Americans throw away 25,000,000,000 Styrofoam cups every year. While it can be recycled, the vast majority of Styrofoam ends up in landfills. Styrofoam is also commonly seen lingering on the side of the road and floating in bodies of water, where it is mistaken as food for birds, fish, and other small animals. Styrofoam can block airways, lodge into animals’ stomachs, throats, and intestinal tracts, eventually causing starvation.

There are alternatives. For instance, paper and cardboard containers are slightly more expensive than the leading Styrofoam products, but they are much easier on the environment and landfills. Another option for “to-go” products is aluminum containers with paper and plastic lids. These are not only reusable and recyclable, but they are often more spill proof.

One recent advance that really sparked my interest – and which may be the ultimate solution and greenest option for restaurants -- is a starch-based biodegradable product called “Eco-Foam.” Starch is prevalent in all plants and roots, and this alternative biodegrades in 180 days after use. For more information on this product, visit the National Starch and Chemical Company’s web-site, www.eco-foam.com."

Household Tips: You and Your Water Heater

Instantaneous hot water heaters may be all the rage (see Volume 10 #2), but most of us have conventional water heaters like this one that may well need maintenance.

• Do you drain your conventional heater on a yearly basis to remove sediment and minerals?
• Do you know about the anode rod that attracts rust in the tank? Have you ever changed yours?
• Is your unit and are its pipes properly insulated?
• Do you have earthquake strapping?

Most of us don’t give water heaters the maintenance that they need for optimal efficiency and lasting operation. As a result, conventional water heaters operate for around ten years before sediment buildup in the bottom keeps the tank from supplying enough hot water, causes the tank to spring a leak to to burst altogether.

If you have an aging unit, I’d be cautious about starting a maintenance program now. For instance, if you try to get an anode rod out of an aging unit or turn a valve at the bottom, you might never get it back together again. But there are things you can do. Certainly, insulating the hot supply pipes is great. Check the pressure relief on top yearly. (Be careful!)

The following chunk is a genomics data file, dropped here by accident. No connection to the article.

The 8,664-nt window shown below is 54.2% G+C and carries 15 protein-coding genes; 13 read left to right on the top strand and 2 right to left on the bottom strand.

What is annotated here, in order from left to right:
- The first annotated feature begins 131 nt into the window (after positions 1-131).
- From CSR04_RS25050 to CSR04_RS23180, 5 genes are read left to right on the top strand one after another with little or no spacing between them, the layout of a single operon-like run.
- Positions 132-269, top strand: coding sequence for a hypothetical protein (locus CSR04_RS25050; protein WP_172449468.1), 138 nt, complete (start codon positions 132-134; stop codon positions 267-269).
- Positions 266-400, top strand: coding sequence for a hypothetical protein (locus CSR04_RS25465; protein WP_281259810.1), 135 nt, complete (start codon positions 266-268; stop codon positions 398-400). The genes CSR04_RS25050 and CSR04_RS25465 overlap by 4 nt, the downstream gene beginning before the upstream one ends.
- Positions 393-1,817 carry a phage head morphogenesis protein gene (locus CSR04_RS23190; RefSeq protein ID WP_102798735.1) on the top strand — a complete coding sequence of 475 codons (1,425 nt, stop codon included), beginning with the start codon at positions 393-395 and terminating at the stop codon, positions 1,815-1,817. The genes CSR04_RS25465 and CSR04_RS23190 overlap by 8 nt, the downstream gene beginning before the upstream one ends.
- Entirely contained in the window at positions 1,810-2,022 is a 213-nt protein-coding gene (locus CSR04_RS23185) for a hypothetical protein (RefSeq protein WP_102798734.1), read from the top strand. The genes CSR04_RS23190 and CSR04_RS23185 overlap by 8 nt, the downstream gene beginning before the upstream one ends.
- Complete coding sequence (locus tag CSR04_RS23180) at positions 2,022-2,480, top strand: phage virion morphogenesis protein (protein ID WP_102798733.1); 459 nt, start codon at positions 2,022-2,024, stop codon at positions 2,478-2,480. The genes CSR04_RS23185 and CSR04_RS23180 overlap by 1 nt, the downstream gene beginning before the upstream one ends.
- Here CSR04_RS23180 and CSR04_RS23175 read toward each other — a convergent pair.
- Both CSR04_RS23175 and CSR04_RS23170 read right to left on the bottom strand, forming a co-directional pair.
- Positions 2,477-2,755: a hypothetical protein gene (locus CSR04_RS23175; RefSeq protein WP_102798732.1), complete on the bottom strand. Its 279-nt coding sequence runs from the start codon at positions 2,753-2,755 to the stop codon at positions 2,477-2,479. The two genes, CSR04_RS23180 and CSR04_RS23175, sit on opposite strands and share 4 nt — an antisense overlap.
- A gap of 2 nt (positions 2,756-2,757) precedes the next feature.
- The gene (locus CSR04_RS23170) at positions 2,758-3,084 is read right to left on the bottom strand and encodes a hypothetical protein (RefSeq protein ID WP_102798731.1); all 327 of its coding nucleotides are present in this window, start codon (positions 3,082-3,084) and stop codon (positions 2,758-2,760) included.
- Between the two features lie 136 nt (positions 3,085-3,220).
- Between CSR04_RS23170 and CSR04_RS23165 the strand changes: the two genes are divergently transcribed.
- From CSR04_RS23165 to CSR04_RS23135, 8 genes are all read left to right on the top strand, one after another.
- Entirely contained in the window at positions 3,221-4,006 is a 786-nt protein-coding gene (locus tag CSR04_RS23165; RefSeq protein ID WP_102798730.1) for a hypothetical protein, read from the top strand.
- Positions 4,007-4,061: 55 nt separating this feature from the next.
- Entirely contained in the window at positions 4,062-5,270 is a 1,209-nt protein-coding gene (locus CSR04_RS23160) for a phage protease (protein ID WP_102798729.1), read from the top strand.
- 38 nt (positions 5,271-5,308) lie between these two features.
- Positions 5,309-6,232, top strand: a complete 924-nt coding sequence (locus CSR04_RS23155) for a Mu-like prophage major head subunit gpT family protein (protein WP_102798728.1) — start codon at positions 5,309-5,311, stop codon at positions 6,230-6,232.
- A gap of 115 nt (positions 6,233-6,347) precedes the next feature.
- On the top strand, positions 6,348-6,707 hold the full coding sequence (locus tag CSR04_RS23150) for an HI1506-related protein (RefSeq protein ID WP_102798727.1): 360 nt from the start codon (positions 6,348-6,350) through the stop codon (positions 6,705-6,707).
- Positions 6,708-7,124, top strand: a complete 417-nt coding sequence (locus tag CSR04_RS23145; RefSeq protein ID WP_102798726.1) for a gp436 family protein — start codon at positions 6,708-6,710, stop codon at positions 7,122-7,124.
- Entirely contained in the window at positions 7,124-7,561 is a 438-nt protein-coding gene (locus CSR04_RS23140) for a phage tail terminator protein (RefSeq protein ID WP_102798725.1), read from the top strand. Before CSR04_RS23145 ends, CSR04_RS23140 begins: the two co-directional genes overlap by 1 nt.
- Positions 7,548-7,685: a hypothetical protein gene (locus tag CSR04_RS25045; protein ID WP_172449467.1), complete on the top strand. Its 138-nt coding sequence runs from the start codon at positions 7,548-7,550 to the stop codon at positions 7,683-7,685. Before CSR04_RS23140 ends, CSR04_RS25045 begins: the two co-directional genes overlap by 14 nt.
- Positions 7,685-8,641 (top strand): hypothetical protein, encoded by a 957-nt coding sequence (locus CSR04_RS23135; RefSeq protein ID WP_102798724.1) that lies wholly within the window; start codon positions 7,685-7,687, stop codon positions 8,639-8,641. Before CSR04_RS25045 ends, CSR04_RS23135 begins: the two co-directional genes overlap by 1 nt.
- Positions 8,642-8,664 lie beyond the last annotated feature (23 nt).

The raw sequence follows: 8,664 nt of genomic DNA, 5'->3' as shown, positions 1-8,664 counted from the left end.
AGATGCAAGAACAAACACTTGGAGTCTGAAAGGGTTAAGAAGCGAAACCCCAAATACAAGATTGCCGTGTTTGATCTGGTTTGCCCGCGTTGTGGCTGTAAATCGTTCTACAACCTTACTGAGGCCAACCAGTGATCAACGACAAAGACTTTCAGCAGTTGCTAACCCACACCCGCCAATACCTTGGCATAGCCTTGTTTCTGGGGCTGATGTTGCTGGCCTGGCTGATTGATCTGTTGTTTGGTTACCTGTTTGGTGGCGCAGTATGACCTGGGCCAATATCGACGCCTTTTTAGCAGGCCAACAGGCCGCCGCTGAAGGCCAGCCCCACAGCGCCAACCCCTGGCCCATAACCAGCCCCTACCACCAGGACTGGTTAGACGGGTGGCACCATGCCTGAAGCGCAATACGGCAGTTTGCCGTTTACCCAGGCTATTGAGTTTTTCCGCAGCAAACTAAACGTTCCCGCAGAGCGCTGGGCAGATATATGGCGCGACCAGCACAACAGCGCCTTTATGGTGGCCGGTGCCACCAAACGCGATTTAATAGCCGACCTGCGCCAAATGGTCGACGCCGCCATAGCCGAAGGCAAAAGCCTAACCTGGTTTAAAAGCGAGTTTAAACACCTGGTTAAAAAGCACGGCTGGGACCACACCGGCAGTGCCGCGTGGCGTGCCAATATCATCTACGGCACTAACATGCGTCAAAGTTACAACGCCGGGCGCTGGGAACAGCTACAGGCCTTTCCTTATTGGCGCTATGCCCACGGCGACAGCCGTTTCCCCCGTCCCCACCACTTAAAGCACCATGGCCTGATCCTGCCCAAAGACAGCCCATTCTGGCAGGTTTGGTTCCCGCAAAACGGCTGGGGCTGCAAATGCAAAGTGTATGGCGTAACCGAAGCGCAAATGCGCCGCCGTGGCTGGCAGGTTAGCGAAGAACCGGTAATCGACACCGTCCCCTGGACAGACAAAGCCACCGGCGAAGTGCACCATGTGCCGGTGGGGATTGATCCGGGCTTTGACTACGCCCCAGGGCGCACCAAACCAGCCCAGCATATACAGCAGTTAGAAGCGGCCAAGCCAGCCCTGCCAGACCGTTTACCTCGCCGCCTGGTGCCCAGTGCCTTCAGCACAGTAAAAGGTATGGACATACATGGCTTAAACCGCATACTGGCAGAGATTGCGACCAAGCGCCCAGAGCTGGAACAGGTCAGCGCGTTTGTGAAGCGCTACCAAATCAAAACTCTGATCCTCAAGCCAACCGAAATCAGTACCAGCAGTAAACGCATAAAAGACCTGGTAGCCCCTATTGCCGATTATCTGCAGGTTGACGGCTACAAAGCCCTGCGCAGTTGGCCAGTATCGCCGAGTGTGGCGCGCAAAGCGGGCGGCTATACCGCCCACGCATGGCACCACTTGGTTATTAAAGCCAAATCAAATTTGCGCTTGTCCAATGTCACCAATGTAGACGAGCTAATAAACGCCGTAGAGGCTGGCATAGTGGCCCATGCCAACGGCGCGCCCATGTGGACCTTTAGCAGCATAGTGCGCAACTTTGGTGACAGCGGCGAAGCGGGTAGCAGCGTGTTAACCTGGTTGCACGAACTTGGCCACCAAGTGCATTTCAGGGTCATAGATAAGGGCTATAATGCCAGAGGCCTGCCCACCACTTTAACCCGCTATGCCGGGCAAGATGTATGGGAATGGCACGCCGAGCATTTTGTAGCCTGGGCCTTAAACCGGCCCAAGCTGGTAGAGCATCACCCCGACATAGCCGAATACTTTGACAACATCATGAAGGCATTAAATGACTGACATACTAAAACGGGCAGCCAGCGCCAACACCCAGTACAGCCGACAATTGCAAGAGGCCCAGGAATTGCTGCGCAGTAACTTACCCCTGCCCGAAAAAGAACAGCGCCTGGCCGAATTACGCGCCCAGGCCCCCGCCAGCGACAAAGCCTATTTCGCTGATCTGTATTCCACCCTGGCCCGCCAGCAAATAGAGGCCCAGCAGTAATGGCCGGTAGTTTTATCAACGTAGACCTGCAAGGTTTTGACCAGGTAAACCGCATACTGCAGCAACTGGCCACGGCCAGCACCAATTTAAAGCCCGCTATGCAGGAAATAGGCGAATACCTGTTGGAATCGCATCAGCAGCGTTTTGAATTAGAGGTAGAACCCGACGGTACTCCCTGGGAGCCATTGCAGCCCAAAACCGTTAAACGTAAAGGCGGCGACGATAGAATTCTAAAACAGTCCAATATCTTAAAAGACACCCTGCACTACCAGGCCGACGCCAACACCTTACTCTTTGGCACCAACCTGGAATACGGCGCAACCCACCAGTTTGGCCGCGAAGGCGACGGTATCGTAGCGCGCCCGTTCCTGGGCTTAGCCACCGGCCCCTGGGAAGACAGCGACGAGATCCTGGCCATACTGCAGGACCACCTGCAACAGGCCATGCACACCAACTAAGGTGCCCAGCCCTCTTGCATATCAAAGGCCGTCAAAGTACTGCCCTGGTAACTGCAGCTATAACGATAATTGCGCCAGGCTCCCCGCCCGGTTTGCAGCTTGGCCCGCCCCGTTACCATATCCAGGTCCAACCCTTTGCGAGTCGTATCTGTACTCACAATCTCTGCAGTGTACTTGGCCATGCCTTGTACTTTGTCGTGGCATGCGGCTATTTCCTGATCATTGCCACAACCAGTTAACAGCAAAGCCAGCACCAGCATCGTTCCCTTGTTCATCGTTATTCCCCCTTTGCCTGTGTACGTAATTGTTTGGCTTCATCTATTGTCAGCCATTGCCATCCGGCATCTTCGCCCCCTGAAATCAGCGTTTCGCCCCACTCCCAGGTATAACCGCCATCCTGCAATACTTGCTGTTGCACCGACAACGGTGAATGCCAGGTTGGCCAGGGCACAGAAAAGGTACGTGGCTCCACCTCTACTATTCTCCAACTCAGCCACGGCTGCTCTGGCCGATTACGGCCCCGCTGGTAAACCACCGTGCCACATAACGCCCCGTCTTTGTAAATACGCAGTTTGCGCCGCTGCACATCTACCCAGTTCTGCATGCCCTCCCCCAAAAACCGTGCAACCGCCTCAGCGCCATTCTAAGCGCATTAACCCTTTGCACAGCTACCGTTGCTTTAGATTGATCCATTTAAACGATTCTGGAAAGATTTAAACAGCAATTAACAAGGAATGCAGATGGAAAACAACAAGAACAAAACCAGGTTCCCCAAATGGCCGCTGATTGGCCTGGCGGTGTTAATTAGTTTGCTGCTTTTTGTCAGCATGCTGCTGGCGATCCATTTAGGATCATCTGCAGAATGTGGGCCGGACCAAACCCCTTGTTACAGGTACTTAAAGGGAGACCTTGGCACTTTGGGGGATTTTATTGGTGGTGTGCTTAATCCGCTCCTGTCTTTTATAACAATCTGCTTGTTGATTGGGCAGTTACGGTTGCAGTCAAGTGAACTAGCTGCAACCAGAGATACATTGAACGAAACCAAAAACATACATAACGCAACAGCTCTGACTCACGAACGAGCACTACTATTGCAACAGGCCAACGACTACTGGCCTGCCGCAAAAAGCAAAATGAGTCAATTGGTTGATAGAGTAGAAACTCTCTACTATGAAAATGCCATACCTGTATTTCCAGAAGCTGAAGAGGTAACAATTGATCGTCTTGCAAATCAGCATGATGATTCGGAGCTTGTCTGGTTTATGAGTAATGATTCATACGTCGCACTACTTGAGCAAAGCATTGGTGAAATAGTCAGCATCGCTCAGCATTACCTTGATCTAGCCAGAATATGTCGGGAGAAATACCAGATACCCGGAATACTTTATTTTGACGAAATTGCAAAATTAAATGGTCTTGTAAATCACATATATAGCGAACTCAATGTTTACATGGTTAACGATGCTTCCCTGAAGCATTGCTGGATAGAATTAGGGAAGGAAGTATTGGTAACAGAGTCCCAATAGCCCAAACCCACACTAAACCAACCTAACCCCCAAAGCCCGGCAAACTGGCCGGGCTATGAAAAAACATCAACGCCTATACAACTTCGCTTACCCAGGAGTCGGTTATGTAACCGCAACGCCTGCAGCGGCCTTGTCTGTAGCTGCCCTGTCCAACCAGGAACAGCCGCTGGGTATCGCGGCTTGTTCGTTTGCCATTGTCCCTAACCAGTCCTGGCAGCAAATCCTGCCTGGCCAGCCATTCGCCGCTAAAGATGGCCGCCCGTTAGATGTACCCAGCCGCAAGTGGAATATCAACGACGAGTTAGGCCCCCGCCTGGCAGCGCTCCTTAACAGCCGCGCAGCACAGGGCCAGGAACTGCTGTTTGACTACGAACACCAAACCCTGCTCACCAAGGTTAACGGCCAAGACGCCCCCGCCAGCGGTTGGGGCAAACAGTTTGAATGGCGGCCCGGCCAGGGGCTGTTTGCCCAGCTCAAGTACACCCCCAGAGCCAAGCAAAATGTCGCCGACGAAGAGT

If you have a new unit, keep maintenance in mind to protect your investment, save energy, and you’ll have all the hot water you want when you need it!

Member Bob Senesac, Long Haul Trucker

The U.S has approximately 2.6 million tractor trailer trucks. When in service, they are at idle over 40% of the time, burning on average a gallon an hour. Long haul trucker Bob Senesac, shown here on a recent visit to California, reports, "Our fleet uses at idle approximately 4.4 billion gallons of Diesel Fuel."

One company, Idleaire, is providing a service that truckers can hook up to in truck stops allowing them to shut off their engines and, for $1.25 an hour , get electricity, heating or cooling, a computer with internet, satellite TV and telephone access -- all directly into their cab.

Just one truck using this service consistently could save around 3366 gallons of fuel a year and reduce emissions at idle by over 90%.

Idleair's goal this year is to have in place over 200 centers at truck stops nationwide and save over 1 million gallons of diesel fuel. EcoMotion member Senesac says, "It’s a great service for me on the road. I hate running the engine all the time for heat or AC and the refrigerator I have will kill the batteries overnight. The service has a swipe card which makes it super convenient 24/7. I just wish there were more locations out there.”

Roseville's Solar Boom

This past week I visited Roseville, CA, just outside Sacramento. It's a city that has gained a reputation for its solar developments. Mark Riffey of Roseville Electric told EcoMotion that its solar leadership has been spurred by a $4/watt incentive. (Most of the State offers $2.50/watt; nearby SMUD offers $2.80/watt.) An ad hoc committee, formed at the behest of City Council, is exploring options for a municipal ordinance proposed last year that would require 10-20% of new homes to incorporate energy efficiency and photovoltaics. Developers in Roseville are going green and consumers like it.

Driving through one solar neighborhood of 49 homes developed by Premier Homes, I spotted a young man mowing his lawn with an electric lawnmower. I’d found a solar enthusiast! “I’d always wanted a solar home,” he was pleased to explain, “but never thought I could afford one.” Like each of his neighbors, solar was part of the deal when he bought his home, its costs embedded in the home’s purchase price. So was energy efficiency. Showing me his system and its digital readout, he was proud of the fact that his electricity bill has never exceeded $60 a month, even in the hottest summer months.

This summer, in partnership with PowerLight and Roseville Electric, the Lennar Corporation will begin construction on a 450-unit solar development in Roseville, what will be the nation’s largest solar community. The PowerLight SunTile (TM) solar electric system, a roof integrated technology, will be installed as a standard feature on each home. Buyers of the solar-powered homes may also qualify for a $2,000 federal tax credit through 2007.

Meanwhile, Corvallis, OR developer Wolfang Dilson is planning Benton County’s first solar subdivisions featuring solar electric systems in every home. All 23 homes in Brooklane Solar Village will be built with 2-3 kW, grid-tied photovoltaic systems. According to Dilson, “Every house should be a power plant" or at least “solar-ready."

Fully 38 states have net metering laws, allowing excess power to be sold to the local utility, but only California has more than 1,000, with 13,000 residential PV systems. Oregon has some 300. Compare this to Japan, with more than 250,000 systems, and to Germany, where about 60,000 are being added each year.